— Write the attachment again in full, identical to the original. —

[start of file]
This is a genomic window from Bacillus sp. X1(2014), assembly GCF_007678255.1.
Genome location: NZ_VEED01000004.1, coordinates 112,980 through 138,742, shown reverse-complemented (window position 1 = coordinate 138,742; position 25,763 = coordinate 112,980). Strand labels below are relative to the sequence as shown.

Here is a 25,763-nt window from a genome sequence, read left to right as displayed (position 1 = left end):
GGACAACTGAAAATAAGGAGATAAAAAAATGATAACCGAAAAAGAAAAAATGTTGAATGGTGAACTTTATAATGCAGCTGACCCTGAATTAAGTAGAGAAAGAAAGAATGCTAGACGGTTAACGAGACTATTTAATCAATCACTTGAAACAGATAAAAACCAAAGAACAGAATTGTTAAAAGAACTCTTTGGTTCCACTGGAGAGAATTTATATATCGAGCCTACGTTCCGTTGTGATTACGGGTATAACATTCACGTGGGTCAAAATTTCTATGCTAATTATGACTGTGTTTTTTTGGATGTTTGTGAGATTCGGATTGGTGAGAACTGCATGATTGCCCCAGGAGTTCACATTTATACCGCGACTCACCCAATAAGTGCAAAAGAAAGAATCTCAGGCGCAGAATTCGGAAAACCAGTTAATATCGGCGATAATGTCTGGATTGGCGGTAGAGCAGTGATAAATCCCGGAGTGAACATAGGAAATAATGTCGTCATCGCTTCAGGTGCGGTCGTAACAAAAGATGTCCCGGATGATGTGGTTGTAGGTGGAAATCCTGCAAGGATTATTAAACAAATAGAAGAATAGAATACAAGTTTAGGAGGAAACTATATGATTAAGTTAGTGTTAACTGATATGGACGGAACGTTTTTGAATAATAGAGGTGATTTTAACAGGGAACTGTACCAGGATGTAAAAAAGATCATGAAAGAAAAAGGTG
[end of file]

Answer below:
This is a genomic window from Bacillus sp. X1(2014), assembly GCF_007678255.1.
Genome location: NZ_VEED01000004.1, coordinates 112,980 through 138,742, shown reverse-complemented (window position 1 = coordinate 138,742; position 25,763 = coordinate 112,980). Strand labels below are relative to the sequence as shown.

Here is a 25,763-nt window from a genome sequence, read left to right as displayed (position 1 = left end):
GGACAACTGAAAATAAGGAGATAAAAAAATGATAACCGAAAAAGAAAAAATGTTGAATGGTGAACTTTATAATGCAGCTGACCCTGAATTAAGTAGAGAAAGAAAGAATGCTAGACGGTTAACGAGACTATTTAATCAATCACTTGAAACAGATAAAAACCAAAGAACAGAATTGTTAAAAGAACTCTTTGGTTCCACTGGAGAGAATTTATATATCGAGCCTACGTTCCGTTGTGATTACGGGTATAACATTCACGTGGGTCAAAATTTCTATGCTAATTATGACTGTGTTTTTTTGGATGTTTGTGAGATTCGGATTGGTGAGAACTGCATGATTGCCCCAGGAGTTCACATTTATACCGCGACTCACCCAATAAGTGCAAAAGAAAGAATCTCAGGCGCAGAATTCGGAAAACCAGTTAATATCGGCGATAATGTCTGGATTGGCGGTAGAGCAGTGATAAATCCCGGAGTGAACATAGGAAATAATGTCGTCATCGCTTCAGGTGCGGTCGTAACAAAAGATGTCCCGGATGATGTGGTTGTAGGTGGAAATCCTGCAAGGATTATTAAACAAATAGAAGAATAGAATACAAGTTTAGGAGGAAACTATATGATTAAGTTAGTGTTAACTGATATGGACGGAACGTTTTTGAATAATAGAGGTGATTTTAACAGGGAACTGTACCAGGATGTAAAAAAGATCATGAAAGAAAAAGGTG